Chapter 4: Nonverbal Communication

23 Principles of Nonverbal Communication

Begin this chapter by watching the following 3 minute video from body language expert Mark Bowden to extend your learning about nonverbal communication.

Body Language

Nonverbal Communication Is Fluid

Chances are you have had many experiences where words were misunderstood, or where the meaning of words was unclear. When it comes to nonverbal communication, meaning is even harder to discern. You can sometimes tell what people are communicating through their nonverbal communication, but there is no foolproof “dictionary” of how to interpret nonverbal messages.

Nonverbal communication is the process of conveying a message without the use of words. It can include gestures and facial expressions, tone of voice, timing, posture and where you stand as you communicate. It can help or hinder the clear understanding of your message, but it doesn’t reveal (and can even mask) what you are really thinking. Nonverbal communication is far from simple, and its complexity makes your study and your understanding a worthy but challenging goal.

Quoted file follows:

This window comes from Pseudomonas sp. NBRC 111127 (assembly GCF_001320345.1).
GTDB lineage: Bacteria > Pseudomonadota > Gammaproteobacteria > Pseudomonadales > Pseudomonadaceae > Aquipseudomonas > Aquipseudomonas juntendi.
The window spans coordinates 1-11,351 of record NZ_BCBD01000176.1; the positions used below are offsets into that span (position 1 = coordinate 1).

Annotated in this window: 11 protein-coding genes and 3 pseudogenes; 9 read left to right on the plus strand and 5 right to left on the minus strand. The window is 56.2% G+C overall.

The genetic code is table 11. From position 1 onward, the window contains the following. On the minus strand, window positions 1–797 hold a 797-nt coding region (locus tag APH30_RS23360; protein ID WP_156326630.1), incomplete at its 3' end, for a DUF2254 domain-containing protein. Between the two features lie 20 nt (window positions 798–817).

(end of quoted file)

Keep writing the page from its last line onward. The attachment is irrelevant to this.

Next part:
Nonverbal communication involves the entire body, the space it occupies and dominates, the time it interacts, and not only what is not said, but how it is not said. Confused? Try to focus on just one element of nonverbal communication and it will soon get lost among all the other stimuli. Consider one element, facial expressions. What do they mean without the extra context of chin position, or eyebrows to flag interest or signal a threat? Nonverbal action flows almost seamlessly from one movement to the next, making it a challenge to interpret one element, or even a series of elements. How well can you correctly identify the feelings behind facial expressions?